Johnson went on after baseball to become an absolutely fantastic photographer. His forte’ seems to lie in concert shots. I have seen a lot of live concert photography in my time, that having been a former life of sorts, and Johnson is truly impressive. For his part, RJ seems to have a sense of humor about his past, as this is the logo for his company:

Screen Shot 2015-01-08 at 5.07.36 AMWhen Ichiro and Ken Griffey Jr get in, I might have to pay Cooperstown another visit. Congratulations, Randy Johnson, on your induction into the Baseball Hall of Fame.

 


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Mariners Fan Fest Is Coming!

It’s that time of year again! The Mariners have released details for Fan Fest 2015, which takes place on January 24th and 25th.

I always look at Fan Fest as the sort of halfway mark between the dreary Seattle winter, and the main event of Opening Day. Even if it is snowing, or pouring down rain, or sunny and 20F, I look forward to going. It’s an opportunity to get into the ballpark for the first time since the final game of September, and the buzz of activities on, in, and around the field is always good to gear one up for the approaching season. It is maybe one of the few times during any given year that I actually look forward to standing in any line for upwards of an hour to get in somewhere. I throw on every coat I own, wear two pairs of socks, and pack myself in with thousands of other fans to listen to players new and old speak to the stadium, see little kids and their families running around with oversize Mariners gear on, and say hi to friends and acquaintances that I might not see except at Fan Fest. It’s a great way to kill about 6 hours or so. Also, usually my first hot dog of the year.

CaptureI plan on taking part in Select-a-Seat, as I now have enough saved for a suitable down payment on my two seats. This year, the Mariners have switched their 16-game plans to 20-game plans, so the price has gone up, but 20-40-81 makes more sense as a season. Here is a full list of players and personnel scheduled to appear over the weekend. I didn’t used to think much of it, but now I kind of love the fact that Jay Buhner and Dan Wilson are always at Fan Fest. A few years of learning about their legacy here in Seattle has given me a better appreciation for their presence at this event.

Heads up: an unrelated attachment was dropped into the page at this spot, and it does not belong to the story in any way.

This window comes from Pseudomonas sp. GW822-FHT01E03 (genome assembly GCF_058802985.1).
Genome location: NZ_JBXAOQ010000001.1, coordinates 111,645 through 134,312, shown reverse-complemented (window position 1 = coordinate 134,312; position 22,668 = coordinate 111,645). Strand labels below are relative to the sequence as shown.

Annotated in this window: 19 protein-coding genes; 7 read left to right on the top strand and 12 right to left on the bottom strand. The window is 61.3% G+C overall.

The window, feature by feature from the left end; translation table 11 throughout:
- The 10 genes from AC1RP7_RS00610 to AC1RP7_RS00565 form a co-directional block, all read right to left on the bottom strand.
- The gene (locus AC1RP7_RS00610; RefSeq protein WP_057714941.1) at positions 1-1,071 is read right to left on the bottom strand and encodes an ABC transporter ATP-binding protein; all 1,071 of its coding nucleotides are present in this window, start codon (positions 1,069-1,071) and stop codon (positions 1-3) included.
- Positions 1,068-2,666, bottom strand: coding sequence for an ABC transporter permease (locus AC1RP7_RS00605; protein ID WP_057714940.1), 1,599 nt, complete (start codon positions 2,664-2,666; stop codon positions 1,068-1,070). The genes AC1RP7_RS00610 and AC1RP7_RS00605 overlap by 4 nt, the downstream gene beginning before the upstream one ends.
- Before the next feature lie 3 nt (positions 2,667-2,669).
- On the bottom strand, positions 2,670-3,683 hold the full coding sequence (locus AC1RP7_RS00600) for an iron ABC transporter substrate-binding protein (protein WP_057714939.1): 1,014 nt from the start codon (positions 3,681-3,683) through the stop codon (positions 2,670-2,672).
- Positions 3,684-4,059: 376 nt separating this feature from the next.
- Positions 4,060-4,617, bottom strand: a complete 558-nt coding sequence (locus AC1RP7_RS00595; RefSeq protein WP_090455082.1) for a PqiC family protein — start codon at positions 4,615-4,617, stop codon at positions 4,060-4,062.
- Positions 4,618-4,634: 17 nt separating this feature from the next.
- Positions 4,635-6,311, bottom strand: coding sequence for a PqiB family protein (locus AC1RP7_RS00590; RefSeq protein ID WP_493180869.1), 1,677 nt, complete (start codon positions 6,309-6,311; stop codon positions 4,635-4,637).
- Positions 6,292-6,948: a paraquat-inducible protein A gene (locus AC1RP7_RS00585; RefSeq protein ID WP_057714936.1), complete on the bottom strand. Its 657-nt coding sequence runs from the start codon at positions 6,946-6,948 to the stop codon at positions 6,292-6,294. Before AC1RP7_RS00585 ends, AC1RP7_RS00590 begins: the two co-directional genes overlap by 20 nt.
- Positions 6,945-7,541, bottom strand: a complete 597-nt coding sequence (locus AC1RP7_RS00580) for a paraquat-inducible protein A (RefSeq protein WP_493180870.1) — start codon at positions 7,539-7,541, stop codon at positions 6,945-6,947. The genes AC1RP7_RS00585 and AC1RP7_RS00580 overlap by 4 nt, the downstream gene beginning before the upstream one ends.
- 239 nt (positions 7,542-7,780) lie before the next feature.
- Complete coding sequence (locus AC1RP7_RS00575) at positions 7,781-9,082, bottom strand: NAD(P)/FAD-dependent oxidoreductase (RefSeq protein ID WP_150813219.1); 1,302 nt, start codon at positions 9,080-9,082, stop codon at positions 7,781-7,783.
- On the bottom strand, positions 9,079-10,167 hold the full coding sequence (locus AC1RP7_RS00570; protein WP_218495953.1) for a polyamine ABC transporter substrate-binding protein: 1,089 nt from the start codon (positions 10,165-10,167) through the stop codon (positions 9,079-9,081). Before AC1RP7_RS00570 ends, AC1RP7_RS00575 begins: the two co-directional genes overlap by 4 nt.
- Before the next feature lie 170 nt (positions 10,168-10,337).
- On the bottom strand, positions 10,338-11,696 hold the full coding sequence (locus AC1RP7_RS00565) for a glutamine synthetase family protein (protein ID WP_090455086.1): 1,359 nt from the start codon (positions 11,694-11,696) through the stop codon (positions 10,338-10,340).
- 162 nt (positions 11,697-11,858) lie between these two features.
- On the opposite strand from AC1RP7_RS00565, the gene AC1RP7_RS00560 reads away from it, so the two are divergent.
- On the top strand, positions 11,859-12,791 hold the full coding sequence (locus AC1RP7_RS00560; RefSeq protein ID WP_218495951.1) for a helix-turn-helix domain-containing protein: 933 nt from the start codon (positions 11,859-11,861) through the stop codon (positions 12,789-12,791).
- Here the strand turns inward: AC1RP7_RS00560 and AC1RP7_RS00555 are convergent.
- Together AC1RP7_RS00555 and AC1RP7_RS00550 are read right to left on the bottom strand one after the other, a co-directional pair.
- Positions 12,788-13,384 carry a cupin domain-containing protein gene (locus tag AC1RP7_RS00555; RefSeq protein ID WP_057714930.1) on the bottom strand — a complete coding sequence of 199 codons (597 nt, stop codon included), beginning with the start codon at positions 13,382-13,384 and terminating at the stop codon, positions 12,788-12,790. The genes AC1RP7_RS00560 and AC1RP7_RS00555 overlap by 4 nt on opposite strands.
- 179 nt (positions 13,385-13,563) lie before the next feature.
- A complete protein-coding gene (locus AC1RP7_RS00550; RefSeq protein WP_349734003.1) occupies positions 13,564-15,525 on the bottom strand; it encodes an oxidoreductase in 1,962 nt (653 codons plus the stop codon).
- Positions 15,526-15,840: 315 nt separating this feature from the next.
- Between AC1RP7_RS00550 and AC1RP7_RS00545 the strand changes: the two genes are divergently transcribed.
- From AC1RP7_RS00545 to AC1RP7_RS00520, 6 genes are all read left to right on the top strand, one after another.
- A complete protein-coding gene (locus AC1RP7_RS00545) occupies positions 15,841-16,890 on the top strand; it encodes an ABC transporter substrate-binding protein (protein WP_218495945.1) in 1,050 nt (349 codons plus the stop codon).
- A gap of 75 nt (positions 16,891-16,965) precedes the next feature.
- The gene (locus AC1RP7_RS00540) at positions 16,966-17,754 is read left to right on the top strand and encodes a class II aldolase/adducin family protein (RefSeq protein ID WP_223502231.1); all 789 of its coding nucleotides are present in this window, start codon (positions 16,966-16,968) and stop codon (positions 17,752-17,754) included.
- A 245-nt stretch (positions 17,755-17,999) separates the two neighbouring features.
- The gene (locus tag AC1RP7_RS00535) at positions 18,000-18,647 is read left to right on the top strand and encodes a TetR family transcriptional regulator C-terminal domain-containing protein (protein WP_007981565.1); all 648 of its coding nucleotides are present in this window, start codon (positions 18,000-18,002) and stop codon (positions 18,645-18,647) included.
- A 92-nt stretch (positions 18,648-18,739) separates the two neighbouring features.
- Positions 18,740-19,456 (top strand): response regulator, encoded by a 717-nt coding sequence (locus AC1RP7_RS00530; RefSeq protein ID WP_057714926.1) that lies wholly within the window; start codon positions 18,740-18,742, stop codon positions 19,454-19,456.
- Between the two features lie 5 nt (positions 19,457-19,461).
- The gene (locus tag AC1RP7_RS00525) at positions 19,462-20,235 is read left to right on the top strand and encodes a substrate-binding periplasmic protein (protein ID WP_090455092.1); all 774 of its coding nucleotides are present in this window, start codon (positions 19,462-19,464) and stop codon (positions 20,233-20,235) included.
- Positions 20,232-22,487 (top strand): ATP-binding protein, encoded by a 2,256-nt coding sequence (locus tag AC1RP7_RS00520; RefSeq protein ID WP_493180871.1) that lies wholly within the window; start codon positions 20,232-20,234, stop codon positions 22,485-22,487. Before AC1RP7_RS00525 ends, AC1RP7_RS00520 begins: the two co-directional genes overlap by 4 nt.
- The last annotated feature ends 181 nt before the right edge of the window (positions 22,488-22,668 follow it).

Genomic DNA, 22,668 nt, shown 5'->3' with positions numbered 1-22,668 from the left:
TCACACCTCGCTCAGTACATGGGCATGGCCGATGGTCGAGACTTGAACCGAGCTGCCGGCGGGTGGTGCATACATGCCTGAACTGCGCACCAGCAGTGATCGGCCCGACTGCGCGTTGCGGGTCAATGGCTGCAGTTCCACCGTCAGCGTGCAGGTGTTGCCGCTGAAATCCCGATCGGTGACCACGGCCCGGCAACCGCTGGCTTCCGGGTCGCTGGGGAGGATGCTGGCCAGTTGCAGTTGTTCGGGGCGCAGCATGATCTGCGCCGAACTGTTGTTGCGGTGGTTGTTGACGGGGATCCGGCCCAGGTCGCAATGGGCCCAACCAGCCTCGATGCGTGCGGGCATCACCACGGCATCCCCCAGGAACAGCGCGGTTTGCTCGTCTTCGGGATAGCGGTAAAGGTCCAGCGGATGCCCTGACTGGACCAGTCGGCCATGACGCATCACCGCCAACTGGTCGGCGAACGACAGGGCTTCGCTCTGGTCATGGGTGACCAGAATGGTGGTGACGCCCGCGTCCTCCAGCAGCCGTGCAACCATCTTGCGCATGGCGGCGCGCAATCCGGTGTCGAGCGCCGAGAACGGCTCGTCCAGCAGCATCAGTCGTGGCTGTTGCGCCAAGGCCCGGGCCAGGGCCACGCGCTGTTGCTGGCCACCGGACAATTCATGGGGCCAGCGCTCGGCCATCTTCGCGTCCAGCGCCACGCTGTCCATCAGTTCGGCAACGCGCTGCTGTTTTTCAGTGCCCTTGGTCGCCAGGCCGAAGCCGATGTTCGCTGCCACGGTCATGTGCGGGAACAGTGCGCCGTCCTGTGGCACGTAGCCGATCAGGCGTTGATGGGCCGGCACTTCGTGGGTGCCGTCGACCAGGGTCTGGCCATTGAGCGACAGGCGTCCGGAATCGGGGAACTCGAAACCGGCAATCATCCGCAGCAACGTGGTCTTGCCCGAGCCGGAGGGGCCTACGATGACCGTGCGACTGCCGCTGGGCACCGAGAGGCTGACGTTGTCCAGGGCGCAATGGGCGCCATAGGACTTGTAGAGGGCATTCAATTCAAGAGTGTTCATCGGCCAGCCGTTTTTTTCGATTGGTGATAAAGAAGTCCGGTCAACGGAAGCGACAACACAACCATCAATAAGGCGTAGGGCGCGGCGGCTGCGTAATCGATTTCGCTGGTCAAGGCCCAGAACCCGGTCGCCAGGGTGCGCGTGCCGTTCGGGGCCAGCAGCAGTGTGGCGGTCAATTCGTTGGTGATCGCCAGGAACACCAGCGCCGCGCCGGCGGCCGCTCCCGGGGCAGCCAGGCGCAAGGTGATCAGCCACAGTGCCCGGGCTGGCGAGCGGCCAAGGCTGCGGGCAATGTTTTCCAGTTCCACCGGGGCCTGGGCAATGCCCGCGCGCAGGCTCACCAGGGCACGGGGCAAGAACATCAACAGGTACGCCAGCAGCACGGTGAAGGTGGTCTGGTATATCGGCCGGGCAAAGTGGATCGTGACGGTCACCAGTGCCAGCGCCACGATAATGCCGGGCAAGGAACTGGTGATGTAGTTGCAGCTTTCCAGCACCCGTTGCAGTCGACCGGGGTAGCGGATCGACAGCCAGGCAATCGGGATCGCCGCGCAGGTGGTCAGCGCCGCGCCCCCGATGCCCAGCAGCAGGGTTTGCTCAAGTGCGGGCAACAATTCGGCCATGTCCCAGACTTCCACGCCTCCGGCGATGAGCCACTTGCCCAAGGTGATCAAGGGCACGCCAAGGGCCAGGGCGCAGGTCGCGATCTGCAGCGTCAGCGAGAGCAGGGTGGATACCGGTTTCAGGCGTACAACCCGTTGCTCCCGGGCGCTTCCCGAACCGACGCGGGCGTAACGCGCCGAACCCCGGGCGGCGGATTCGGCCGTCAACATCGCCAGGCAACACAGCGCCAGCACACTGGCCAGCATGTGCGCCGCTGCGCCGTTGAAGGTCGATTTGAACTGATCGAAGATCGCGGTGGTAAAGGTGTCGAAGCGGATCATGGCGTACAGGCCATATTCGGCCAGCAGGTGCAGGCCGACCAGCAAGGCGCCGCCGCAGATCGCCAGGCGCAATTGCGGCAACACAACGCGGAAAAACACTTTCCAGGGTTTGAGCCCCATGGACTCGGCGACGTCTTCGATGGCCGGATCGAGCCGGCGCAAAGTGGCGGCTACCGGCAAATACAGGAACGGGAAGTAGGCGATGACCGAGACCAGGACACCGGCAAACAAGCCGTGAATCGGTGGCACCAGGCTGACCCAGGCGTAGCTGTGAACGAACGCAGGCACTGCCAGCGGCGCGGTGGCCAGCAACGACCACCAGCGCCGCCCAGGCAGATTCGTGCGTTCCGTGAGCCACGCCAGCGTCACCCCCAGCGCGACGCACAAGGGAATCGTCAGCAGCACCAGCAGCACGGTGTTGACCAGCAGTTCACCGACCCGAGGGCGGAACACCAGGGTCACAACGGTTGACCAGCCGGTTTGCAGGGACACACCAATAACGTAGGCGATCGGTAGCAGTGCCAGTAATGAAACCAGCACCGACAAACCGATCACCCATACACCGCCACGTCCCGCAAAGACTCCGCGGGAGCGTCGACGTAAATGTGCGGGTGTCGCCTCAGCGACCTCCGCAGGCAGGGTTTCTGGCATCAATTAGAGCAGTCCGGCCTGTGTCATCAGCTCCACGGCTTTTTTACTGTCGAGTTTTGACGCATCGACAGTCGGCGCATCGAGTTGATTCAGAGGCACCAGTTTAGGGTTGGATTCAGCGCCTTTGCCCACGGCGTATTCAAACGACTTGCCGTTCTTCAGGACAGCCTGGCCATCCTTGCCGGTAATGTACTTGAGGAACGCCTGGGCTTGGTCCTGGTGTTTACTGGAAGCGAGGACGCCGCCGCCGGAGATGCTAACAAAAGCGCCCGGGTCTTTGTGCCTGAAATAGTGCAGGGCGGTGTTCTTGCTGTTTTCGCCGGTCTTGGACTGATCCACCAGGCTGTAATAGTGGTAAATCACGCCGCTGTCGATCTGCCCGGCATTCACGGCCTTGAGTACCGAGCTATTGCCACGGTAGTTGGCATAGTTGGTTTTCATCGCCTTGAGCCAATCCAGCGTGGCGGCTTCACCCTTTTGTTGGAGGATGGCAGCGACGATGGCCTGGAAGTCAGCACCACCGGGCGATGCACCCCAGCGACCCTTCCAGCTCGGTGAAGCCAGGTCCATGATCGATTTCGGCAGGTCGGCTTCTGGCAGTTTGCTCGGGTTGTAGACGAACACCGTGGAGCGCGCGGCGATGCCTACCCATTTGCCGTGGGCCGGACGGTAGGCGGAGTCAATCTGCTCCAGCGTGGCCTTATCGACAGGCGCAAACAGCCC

Keep in mind, too, that there will be a post-event meetup at Beveridge Place in West Seattle, hope to see you there!


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Where The Mariners Were, And Where We Are Now (Part 2)

The computer systems are down at work and there is literally nothing I can do until they return, so I figured now is as good a time as any to finish up the second part of the post I wrote over the weekend.  I am currently listening to the Michael Gray show, but may have to split this up between this break and my lunch time, so I apologize in advance if there is anything off about the grammar here (or about the fact that this is publishing at nearly 6PM PST so everything I just wrote sounds really bizarre).

The second half of Jay Yenchich’s article in the 2010 Mariners Annual was a section called Ten More to Watch. Nobody is listed in any order particularly, so I am just going to take them in the order they came in the article. Keep in mind, these are not rated players, just players we were to keep an eye on in 2010, players we thought at the time had potential.

1. 1B Mike Carp. Yencich touted Carp as, really, OK. Carp spent most of his time bouncing between Seattle and Tacoma, and he gave us a pretty stable first baseman and a nice swatter when necessary. I don’t know if Carp was ever what most refer to as “clutch” for the Mariners, but he seemed to come through when he was needed most…which, I suppose, is the definition of “clutch”. As you were…He left for Boston in 2013, played a little for the Rangers last year, and is now a free agent with average projections for this season. He became a fan favorite while he was here and a lot of folks were sad to see him go.

2. I’ll come back to number 2 later.

3. RHP Josh Fields. Fields is noted as having a “major league career ahead of him“, with a fastball topping out at 98, and a “pretty nasty” curve. Fields is listed as being not much more than a relief pitcher, a version of Mark Lowe. He is currently Mark Lowe-ing in Houston after spending very little time in the Mariners’ AA system and even less time in AAA.

4. 1B/OF Joe Dunigan. Dunigan was a 5th-round draft pick in 2008. Yencich said in 2010 that Dunigan had to work on his consistency, but was “clearly talented“. Since then, he has been hanging out in single and double A, making 100 plate appearances for the Rainiers last year. His line at 28 years old in Triple A is .193/.280/.375. You can draw your own conclusions as to where this is likely going to go.